Imvamune will now be available to all Manitobans who identify as gay, bisexual, trans, or two-spirited and have met one of the following criteria: test positive for a sexually transmitted disease; having had two or more sexual partners in the last 21 days, having had anonymous sex or attended places of sexual contact (bathrooms, nightclubs) in the last 21 days or engaging in sex work either as a worker or as a client.

While expanding vaccine eligibility is a good step, it’s unclear whether Manitoba, and other jurisdictions that have also taken a relaxed approach to monkeypox, have once again waited too long to contain the spread of a horrendous disease.

ETHAN CAIRNS / WINNIPEG FREE PRESS

Health Minister Audrey Gordon declined to answer questions about the virus before a news conference she attended on Friday.

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ETHAN CAIRNS / WINNIPEG FREE PRESS

Health Minister Audrey Gordon declined to answer questions about the virus before a news conference she attended on Friday.

It would be interesting to ask Health Minister Audrey Gordon, Roussin or even Stefanson if Manitoba is prepared for a major monkeypox outbreak and why this province does not have enough vaccine for a broader prevention effort.

Unfortunately, Gordon refused to answer questions about the virus before a news conference he attended on Friday. And, as happened the day before, no public health officials were available for interviews.

In the absence of unequivocal guarantees, Manitoba has the monkeypox situation under control, so we can conclude that this is probably not the case. And those who jump to that conclusion have plenty of prior experience to draw on.

A chronic theme of this province’s pandemic response was the insistence of political leaders and public health officials on waiting until COVID-19 case counts reached crisis levels before invoking social and economic restrictions. In doing so, Manitoba produced some of the worst results of any jurisdiction in North America.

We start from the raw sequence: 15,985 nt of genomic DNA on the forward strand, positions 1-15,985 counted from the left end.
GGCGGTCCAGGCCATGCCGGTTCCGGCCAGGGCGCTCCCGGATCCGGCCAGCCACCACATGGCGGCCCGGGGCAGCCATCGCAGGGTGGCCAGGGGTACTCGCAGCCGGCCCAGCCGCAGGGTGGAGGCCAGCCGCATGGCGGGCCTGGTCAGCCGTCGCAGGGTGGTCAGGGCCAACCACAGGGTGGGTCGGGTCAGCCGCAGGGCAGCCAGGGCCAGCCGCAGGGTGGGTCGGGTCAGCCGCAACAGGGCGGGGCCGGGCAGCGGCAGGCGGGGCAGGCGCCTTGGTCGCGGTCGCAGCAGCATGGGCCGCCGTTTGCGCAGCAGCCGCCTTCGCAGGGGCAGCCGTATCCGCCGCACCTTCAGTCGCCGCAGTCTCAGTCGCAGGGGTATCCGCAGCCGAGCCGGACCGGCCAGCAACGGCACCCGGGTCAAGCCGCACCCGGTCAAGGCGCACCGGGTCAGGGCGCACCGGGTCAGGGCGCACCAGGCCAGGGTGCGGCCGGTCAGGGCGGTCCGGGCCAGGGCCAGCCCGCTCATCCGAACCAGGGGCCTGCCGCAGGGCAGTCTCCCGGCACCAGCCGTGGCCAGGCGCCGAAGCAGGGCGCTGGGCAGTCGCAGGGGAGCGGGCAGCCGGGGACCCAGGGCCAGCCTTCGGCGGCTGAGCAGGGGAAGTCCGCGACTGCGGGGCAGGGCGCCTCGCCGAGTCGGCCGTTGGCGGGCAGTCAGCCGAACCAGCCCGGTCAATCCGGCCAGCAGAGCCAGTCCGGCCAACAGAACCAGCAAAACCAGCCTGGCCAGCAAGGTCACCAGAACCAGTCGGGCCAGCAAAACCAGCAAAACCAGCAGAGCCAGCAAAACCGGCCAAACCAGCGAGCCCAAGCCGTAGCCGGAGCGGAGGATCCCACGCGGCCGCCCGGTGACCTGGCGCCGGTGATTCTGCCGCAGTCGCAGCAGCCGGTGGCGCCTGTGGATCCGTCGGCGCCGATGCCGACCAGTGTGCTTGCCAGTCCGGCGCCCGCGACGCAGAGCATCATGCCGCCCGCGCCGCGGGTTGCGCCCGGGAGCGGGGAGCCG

In the absence of unequivocal guarantees, Manitoba has the monkeypox situation under control, so we can conclude that this is probably not the case.

The good news is that while monkeypox is infectious, a vaccine already exists. And the additional good news is that epidemiologists believe it can be contained with the strategic deployment of sufficient quantities of vaccine. But only if we act now to protect those most at risk.

Stefanson must know that most Manitobans are not happy with their government’s response to COVID-19. And on that basis alone, he should be going the extra mile now to not only manage a more preemptive response, but also to be seen as acting more urgently.

What you shouldn’t be doing is adopting a strategy of deathly silence at a time when Manitobans need to hear your voice.

dan.lett@winnipegfreepress.com

dan lett

dan lett
Columnist

Born and raised in and around Toronto, Dan Lett came to Winnipeg in 1986, less than a year after finishing journalism school with a lifelong dream of being a newspaper reporter.